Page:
Series 3, Writings, 1935-1995, is arranged into three groups: articles written by Colby, articles about Colby, and interviews with Colby, each arranged chronologically. The second group includes a folder with articles written in French, Italian, Japanese, and Norwegian, among other languages. In the collection of articles written by Colby, the published form of the article is often accompanied by one or more rough drafts.

Arrangement

[arranged chronologically]

Physical Description

2 boxes

Articles by Colby, circa 1976-1990s. 5 folders.
Physical Description

5 folders

Articles by Colby–"Food Stamps for International Neighbors" (includes statistics and notes), 1975-1978. 1 folder.
Physical Description

1 folder

Articles by Colby–"Intelligence in the 1980s" (multiple revisions and correspondence), 1980-1981. 1 folder.
Physical Description

1 folder

Articles about Colby, 1935. 2 folders.
Physical Description

2 folders

Articles about Colby–in foreign periodicals, 1945. 1 folder.
Physical Description

1 folder

Articles about Colby–World War II, 1945-1947. 1 folder.
Physical Description

1 folder

Interviews with Colby, 1974-1994. 1 folder.
Physical Description

1 folder

Scope and Contents

Series 4, Subject Files, 1944-1996, contains an alphabetical run of folders organized by specific subject. Professional organizations to which Colby belonged, such as the Committee for National Security (CNS), and information collected by Colby on subjects like the Office for Strategic Services (OSS) are well documented in this series. There is a significant amount of material from Identix, a corporation that included Colby on its board of directors. Also included throughout the series is a sampling of hand-written notes that Colby took at conferences or meetings.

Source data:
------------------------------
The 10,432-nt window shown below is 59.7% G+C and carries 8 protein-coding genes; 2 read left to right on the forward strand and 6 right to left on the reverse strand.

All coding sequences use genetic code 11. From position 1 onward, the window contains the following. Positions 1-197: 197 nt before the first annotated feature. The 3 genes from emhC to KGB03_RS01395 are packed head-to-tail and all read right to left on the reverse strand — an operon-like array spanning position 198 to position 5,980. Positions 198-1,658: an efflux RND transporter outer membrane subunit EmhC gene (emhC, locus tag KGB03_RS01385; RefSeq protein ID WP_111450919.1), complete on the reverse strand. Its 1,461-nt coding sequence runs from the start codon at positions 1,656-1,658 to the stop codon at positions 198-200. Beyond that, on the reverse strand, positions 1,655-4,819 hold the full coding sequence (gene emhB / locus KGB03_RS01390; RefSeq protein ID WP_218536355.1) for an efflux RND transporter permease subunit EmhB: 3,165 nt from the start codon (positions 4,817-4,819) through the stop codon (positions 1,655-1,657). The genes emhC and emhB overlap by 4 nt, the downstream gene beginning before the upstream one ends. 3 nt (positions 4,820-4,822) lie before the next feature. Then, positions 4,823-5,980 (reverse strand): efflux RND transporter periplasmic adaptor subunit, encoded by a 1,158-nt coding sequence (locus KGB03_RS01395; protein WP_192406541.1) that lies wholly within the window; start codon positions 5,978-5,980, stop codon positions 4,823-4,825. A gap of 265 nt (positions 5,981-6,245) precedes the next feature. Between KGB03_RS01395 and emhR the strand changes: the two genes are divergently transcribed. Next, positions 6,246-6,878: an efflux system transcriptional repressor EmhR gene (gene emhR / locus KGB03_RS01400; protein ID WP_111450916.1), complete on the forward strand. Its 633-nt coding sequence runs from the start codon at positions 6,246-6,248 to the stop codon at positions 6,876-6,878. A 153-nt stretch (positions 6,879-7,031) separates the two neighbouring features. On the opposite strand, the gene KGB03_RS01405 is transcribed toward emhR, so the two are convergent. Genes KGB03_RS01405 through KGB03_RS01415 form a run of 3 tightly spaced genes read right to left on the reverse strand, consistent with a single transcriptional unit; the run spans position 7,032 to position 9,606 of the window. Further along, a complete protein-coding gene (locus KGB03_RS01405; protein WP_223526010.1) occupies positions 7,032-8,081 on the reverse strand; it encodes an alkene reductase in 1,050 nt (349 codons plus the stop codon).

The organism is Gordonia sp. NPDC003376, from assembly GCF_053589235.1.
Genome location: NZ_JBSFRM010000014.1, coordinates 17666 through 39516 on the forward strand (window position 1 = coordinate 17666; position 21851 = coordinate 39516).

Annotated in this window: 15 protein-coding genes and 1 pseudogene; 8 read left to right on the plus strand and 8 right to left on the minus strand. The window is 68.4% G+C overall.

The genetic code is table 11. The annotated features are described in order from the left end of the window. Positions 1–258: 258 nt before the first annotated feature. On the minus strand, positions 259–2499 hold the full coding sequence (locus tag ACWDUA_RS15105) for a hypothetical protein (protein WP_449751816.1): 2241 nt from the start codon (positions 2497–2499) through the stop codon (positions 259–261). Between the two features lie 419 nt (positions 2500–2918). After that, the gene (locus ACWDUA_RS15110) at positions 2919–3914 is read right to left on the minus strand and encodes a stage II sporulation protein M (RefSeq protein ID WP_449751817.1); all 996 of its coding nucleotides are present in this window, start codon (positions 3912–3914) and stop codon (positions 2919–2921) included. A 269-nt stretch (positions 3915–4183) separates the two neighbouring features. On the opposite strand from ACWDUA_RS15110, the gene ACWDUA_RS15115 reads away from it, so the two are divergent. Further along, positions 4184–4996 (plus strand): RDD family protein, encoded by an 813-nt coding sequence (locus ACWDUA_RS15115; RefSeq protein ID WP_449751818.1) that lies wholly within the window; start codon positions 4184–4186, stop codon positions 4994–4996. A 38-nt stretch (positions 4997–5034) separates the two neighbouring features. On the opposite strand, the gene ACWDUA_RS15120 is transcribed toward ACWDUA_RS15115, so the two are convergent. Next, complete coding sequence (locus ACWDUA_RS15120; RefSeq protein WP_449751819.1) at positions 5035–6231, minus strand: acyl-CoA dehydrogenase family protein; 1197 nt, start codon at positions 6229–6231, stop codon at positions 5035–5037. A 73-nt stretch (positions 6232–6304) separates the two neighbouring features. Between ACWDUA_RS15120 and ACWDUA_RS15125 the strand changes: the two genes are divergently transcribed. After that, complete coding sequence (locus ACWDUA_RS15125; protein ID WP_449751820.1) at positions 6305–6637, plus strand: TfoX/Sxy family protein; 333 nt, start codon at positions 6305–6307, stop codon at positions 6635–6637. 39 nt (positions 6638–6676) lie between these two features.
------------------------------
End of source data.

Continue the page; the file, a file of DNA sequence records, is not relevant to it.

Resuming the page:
Arrangement

[arranged alphabetically]

Physical Description

5 boxes

Air America, 1987-1992. 1 folder.
Physical Description

1 folder

American Committee on U.S.–Soviet Relations, 1988-1990. 1 folder.
Physical Description

1 folder

BASIC (British American Security Information Council), 1989-1992. 1 folder.
Physical Description

1 folder

Bulgaria, 1991-1992. 1 folder.
Physical Description

1 folder

Cambodia, 1990-1991. 1 folder.
Physical Description

1 folder

Cambodia Study Group, 1990. 1 folder.
Physical Description

1 folder

Campaign for New Priorities; Center for Defense Information, 1991-1992. 1 folder.
Physical Description

1 folder

Center for War, Peace, and the News Media; China (1 item), 1989-1991. 1 folder.
Physical Description

1 folder

CIA and intelligence, 1975-1976. 1 folder.
Physical Description

1 folder

CIA and intelligence, 1977-1995. 1 folder.
Physical Description

1 folder

Coalition for Democratic Values, 1991-1992. 2 folders.
Physical Description

2 folders

Colby–CIA, 1973-1977. 1 folder.
Physical Description

1 folder

Materials Viewable Online
  1. View digital content
Colby–family (Carl, Christine, Elbridge, Jonathan, Paul, Sally Shelton), 1968-1991. 1 folder.